Research

Biosafety Levels for Management of Biological Organisms

Summary of recommended biosafety levels for management of biological organisms. The laboratory director is specifically and primarily responsible for assessing the risks and applying the appropriate biosafety levels. The Institutional Biosafety Committee (IBC) can be of great assistance in performing and reviewing the required risk assessment.

Source: Biosafety in Microbiological and Biomedical Laboratories (BMBL).
Biosafety Levels for Management of Biological Organisms
Biosafety Level (BSL) Controls Corresponding Risk Group/Representative Organisms
BSL-1
  • Work is conducted on open benchtops using standard microbiological practices.
  • Benchtops are resistant to water, heat, solvents, and other chemicals.
  • Laboratory furniture must be nonporous for easy cleaning and decontamination.
  • A sink is available for hand washing.
  • Researchers must have lab-specific training.
  • Laboratory coats, gloves, and face and eye protection as needed.
Risk Group 1 agents are not associated with disease in healthy adults. Examples  include: E. coli K-12, Laccaria bicolor, Saccharomyces cerevisiae, Lactobacillus acidophilus, Baculoviruses, adeno-associated virus.
BSL-2
  • BSL-1 and
  • Work may be conducted on open benchtops.
  • Biosafety cabinets (BSCs) or other physical containment devices used for procedures causing splashes or aerosols.
  • An autoclave must be available for decontamination of waste.
  • Limited access to laboratory, warning signs, sharps precautions.
  • A biosafety manual is required with standard operating procedures for storage, use, waste disposal, emergency response, medical surveillance, etc.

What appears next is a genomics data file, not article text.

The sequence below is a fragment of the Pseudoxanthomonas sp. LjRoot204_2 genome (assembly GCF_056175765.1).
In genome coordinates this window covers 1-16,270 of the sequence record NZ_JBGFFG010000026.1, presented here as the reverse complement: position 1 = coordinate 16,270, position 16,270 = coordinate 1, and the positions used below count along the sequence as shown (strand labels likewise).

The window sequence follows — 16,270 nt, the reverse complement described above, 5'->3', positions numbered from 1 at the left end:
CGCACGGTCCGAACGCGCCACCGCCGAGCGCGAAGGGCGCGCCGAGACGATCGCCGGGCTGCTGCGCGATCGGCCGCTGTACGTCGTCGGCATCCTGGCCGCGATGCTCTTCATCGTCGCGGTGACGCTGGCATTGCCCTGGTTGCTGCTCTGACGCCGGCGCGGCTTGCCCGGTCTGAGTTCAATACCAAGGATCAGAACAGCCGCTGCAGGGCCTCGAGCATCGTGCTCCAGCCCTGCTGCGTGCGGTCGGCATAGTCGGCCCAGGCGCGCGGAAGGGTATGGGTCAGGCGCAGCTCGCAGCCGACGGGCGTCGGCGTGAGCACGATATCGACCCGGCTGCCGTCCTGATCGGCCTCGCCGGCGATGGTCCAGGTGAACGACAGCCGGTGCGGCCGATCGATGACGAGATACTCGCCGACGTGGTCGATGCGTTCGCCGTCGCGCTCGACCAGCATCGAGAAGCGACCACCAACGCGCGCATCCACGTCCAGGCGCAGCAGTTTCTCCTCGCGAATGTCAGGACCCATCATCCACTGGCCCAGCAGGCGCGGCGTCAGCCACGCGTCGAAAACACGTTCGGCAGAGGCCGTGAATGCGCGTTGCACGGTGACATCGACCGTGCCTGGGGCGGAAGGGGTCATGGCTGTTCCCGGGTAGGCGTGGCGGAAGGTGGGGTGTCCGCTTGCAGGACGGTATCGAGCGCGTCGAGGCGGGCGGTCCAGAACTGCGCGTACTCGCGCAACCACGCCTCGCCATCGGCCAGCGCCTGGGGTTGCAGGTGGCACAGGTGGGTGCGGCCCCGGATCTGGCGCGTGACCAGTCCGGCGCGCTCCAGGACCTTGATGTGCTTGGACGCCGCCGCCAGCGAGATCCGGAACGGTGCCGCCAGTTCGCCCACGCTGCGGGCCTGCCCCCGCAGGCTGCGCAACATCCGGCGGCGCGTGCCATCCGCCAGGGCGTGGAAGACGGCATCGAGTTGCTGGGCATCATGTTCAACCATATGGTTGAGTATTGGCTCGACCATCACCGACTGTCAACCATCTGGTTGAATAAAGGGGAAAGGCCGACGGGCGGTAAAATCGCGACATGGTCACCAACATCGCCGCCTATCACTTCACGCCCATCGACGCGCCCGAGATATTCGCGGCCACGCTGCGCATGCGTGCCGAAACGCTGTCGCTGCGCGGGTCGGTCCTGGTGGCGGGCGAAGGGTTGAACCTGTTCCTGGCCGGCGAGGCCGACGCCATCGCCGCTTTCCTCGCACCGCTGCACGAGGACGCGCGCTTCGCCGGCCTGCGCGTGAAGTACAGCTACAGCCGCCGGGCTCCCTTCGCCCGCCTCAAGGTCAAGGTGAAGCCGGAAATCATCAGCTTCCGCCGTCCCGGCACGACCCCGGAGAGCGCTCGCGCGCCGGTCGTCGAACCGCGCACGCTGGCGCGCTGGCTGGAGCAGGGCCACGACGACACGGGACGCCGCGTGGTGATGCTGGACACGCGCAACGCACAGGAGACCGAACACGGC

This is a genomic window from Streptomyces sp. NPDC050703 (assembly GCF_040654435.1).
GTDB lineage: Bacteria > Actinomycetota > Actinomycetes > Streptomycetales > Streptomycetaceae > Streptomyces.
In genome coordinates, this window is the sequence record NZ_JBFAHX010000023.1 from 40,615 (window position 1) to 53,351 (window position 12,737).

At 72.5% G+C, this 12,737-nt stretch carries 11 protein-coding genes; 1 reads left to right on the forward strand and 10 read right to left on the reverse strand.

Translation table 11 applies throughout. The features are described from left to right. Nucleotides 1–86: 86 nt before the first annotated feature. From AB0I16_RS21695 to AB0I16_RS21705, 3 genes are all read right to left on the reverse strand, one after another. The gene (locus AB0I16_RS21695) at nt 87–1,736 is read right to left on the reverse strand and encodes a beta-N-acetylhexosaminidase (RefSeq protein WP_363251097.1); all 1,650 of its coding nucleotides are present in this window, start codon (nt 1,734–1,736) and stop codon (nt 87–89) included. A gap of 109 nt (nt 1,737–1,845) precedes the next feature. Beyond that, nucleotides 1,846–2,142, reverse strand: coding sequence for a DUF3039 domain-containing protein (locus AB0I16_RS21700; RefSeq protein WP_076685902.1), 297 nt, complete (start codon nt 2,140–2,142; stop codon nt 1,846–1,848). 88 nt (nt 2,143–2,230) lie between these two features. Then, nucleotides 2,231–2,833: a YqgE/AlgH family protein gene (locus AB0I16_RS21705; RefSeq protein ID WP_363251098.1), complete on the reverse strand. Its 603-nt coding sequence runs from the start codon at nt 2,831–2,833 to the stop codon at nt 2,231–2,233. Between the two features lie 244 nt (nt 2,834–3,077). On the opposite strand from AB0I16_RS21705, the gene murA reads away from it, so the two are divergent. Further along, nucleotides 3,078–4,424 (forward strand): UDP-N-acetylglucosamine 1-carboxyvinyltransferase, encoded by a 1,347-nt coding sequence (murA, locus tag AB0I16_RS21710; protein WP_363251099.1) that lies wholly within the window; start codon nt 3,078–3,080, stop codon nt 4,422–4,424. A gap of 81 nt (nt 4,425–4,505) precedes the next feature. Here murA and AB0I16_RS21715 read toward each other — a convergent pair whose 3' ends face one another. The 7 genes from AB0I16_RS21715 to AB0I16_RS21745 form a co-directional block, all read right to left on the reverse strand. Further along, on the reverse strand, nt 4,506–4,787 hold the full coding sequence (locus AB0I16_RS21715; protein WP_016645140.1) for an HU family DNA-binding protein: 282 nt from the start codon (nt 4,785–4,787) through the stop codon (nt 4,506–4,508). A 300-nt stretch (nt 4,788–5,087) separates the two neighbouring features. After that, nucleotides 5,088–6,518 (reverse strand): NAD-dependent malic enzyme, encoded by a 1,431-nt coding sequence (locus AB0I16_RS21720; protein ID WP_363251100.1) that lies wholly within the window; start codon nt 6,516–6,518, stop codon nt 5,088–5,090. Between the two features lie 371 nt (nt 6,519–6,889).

• Laboratory coat, gloves, and face and eye protection as needed.
Risk Group 2 agents are associated with human or animal diseases that are rarely serious. Effective treatment and preventative measures are available. Examples include: working with human blood, Streptococcus pyogenes, Giardia spp., Microsporum canis, human adenoviruses, Hepatitis virus.
BSL-3
  • BSL-2 and
  • Biosafety cabinets or other physical containment devices used for all manipulations of agents.
  • Controlled access to laboratory, self-closing double doors, negative pressure in laboratory, exhaust air not recirculated.
  • Protective clothing; gloves; and face, eye, and respiratory protection as needed.
Risk Group 3 agents are associated with serious or lethal human or animal diseases. Effective treatment and preventive measures may be available. Examples include: Yersinia pestis, Francisella tularensis, Coccidioides immitis, Prions, Hantavirus, and Influenza viruses A H1N1 (1918), H2N2 (57-68), and H5N1 (bird flu).
BSL-4
  • BSL-3 and
  • Separate building or zone, dedicated supply and exhaust air, and dedicated vacuum systems and decontamination systems.
  • All procedures conducted in Class III BSCs or Class I or II BSCs with full-body, air-supplied, positive-pressure suit.
  • Change clothing before entering; shower on exit.
Risk Group 4 agents cause serious or lethal human or animal disease and are readily transmitted. Effective treatment and preventive measures are not usually available. Examples include: Smallpox virus, Ebola virus. No bacteria, fungi, or parasites in this group.